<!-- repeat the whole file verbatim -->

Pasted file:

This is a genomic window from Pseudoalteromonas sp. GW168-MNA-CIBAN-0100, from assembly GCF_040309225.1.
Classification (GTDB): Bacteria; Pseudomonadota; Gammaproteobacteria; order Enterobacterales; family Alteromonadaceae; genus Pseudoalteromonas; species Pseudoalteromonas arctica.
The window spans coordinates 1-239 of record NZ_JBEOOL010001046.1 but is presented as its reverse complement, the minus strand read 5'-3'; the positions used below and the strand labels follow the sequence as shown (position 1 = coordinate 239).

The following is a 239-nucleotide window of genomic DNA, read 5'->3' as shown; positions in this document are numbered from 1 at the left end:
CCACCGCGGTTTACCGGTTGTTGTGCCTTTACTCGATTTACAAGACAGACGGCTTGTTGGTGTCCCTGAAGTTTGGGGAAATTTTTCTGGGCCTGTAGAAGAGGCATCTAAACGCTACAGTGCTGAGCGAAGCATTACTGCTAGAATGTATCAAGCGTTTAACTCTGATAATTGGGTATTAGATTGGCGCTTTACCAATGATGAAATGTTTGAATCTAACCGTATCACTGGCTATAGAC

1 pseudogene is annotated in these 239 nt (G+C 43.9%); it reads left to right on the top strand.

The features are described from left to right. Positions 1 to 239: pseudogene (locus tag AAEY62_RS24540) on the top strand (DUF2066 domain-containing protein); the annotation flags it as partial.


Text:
This is a genomic window from Pseudoalteromonas sp. GW168-MNA-CIBAN-0100, from assembly GCF_040309225.1.
Classification (GTDB): Bacteria; Pseudomonadota; Gammaproteobacteria; order Enterobacterales; family Alteromonadaceae; genus Pseudoalteromonas; species Pseudoalteromonas arctica.
The window spans coordinates 1-239 of record NZ_JBEOOL010001046.1 but is presented as its reverse complement, the minus strand read 5'-3'; the positions used below and the strand labels follow the sequence as shown (position 1 = coordinate 239).

The following is a 239-nucleotide window of genomic DNA, read 5'->3' as shown; positions in this document are numbered from 1 at the left end:
CCACCGCGGTTTACCGGTTGTTGTGCCTTTACTCGATTTACAAGACAGACGGCTTGTTGGTGTCCCTGAAGTTTGGGGAAATTTTTCTGGGCCTGTAGAAGAGGCATCTAAACGCTACAGTGCTGAGCGAAGCATTACTGCTAGAATGTATCAAGCGTTTAACTCTGATAATTGGGTATTAGATTGGCGCTTTACCAATGATGAAATGTTTGAATCTAACCGTATCACTGGCTATAGAC

1 pseudogene is annotated in these 239 nt (G+C 43.9%); it reads left to right on the top strand.

The features are described from left to right. Positions 1 to 239: pseudogene (locus tag AAEY62_RS24540) on the top strand (DUF2066 domain-containing protein); the annotation flags it as partial.